Readers — Here’s fsdaabahsf
a phenom unbeknownst to me (a mom of boys): the de-adventuring of American Girl dolls. Once marketed as pint-size players in America’s great sweep of history, now they go to the spa. According to Amy Schiller in The Atlantic:
With a greater focus on appearance, increasingly mild character development, and innocuous political topics, a former character-building toy has become more like a stylish accessory.
What does that look like? Washington Post blogger Alexandra Petri picks up on Schiller’s story and says she remembers her youth spent with dolls fighting slavery and the Great Depression:
Contrast what Saige is facing: ”Saige Copeland loves spending time on her grandma’s ranch, riding horses and painting. Her school made the tough choice to cut art classes, which means she’s lost her favorite subject. So when her grandma decides to organize a “save the arts” fundraiser and parade to benefit the school, Saige jumps on board. She begins training her grandma’s beautiful horse, Picasso, for his appearance in the parade. Then her grandma is injured in an accident, and she wonders what she can do to help. Can she ride Picasso in the parade and make her grandma proud? Can Saige still raise money to protect the arts at school?”
OH GOD! NOT THE ARTS BUDGET! THAT’S LIKE WORLD WAR II AND SLAVERY ALL ROLLED INTO ONE!
How I love that writing! And I don’t even get how Grandma, being injured, changes anything for Saige and her horse in the big parade. But anyway, Petri goes on about a brand extension:
The My American Girls have spawned a series of books where you fill in the blanks of her adventures. For instance, in “Bound For Snow,” “Readers can imagine themselves as the main character of this interactive story, a girl who loves to be outside in wintertime.” Yes, what a stretch of the imagination it is to pretend to be a girl who loves to be outside in wintertime. “She’s teaching Honey the golden retriever how to pull a dog sled, but the pup just doesn’t seem to be getting the hang of it.” How tough to put yourself in her shoes. A golden retriever? But you’ve got a chocolate Lab! What a great exercise.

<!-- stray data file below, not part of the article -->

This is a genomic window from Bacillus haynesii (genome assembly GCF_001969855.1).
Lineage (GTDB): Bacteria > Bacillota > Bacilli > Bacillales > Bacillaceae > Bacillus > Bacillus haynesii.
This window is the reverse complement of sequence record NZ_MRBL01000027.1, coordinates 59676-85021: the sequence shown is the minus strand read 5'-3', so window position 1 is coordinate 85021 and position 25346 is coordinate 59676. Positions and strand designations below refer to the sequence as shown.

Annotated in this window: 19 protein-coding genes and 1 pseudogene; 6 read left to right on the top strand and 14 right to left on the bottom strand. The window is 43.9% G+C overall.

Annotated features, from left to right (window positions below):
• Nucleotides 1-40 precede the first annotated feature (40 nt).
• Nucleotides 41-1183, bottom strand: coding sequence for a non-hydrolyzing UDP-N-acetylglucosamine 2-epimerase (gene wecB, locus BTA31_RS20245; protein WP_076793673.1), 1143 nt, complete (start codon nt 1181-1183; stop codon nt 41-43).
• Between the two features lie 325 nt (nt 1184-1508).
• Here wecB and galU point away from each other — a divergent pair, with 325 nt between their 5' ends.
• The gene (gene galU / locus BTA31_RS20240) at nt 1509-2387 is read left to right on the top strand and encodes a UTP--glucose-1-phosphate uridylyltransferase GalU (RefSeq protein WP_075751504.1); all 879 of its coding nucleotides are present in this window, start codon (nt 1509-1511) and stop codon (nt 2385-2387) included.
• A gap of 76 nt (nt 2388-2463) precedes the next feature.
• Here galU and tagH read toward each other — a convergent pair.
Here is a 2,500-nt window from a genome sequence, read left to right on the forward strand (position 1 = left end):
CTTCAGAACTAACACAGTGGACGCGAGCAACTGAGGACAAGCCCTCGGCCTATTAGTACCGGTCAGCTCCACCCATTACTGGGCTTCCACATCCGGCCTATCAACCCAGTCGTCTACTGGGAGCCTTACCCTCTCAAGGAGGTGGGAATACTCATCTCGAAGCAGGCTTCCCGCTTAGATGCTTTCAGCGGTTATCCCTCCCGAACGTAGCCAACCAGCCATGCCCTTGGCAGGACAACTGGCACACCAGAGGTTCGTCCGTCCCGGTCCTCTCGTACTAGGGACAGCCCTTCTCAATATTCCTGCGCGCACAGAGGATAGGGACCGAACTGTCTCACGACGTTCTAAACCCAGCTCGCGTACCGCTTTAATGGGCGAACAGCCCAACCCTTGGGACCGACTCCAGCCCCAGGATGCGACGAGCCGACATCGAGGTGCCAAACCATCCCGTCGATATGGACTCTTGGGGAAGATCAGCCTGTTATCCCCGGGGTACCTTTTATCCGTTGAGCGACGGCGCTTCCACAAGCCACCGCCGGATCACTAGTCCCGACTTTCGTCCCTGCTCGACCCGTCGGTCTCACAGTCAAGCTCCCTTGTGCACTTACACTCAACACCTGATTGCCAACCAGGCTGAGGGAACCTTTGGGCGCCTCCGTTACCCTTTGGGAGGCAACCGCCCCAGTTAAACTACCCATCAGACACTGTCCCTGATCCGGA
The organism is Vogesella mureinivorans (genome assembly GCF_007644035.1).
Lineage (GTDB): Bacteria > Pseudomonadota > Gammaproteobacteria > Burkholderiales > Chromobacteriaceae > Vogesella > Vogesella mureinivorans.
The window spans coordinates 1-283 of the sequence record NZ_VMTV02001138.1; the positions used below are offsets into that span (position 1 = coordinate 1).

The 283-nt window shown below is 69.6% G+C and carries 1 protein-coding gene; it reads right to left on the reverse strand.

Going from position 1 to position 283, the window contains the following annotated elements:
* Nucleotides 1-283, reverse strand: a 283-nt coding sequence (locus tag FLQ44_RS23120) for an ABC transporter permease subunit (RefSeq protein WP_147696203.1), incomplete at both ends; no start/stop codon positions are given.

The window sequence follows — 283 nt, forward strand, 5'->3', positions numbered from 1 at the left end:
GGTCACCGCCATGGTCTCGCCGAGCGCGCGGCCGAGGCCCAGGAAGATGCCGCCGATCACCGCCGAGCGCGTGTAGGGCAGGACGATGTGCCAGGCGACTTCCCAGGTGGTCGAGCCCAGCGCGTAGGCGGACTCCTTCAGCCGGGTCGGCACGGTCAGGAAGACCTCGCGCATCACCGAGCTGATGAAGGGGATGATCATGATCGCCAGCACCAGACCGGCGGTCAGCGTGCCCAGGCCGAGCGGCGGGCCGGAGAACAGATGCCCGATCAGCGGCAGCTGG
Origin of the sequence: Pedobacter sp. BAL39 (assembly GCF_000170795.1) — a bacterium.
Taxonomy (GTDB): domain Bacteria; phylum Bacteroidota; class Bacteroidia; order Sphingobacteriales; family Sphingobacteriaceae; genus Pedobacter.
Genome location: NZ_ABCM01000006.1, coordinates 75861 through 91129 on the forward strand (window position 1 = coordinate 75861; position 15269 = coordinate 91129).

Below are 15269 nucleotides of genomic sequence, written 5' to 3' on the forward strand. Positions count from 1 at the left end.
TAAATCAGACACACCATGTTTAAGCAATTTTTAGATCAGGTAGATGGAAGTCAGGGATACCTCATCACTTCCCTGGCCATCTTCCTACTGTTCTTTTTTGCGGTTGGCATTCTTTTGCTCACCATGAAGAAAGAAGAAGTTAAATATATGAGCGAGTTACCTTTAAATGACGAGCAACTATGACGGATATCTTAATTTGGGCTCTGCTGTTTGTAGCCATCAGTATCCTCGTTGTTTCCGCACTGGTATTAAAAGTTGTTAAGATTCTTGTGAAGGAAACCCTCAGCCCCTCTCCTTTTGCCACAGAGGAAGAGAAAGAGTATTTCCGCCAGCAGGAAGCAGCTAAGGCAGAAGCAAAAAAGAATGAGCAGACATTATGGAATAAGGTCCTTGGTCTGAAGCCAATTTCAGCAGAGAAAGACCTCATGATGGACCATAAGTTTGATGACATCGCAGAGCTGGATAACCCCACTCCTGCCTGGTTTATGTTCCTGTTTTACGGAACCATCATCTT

There’s also “Braving The Lake” — in which, spoiler alert, “Readers can imagine themselves as the main character, a girl who loves swimming at the pool but is terrified of the lake.” (Remember when Addy escaped from ACTUAL SLAVERY?)
Dolls Just Like Us. Is this really what we want? The image is embarrassing — privileged, comfortable, with idiotic-sounding names and few problems that a bake sale wouldn’t solve. Life comes to them in manageable, small bites, pre-chewed. No big adventures. No high stakes. All the rough edges are sanded off and the Real Dangers excluded. It’s about as much fun as walking around in a life vest.
Which, by the way, doesn’t just describe the dolls. It describes the culture we’re encouraged to raise our kids in, without taking our eyes off them for a single,scary second. There’s not a lot of opportunity for adventure when even “being outside in the wintertime” sounds as incredibly thrilling — and unthinkable — as heading out west with a sack of cornmeal and mule.
Poor American Girls. And poor American girls. – L.
Life is so exciting! Will she choose the seaweed wrap or hot stones?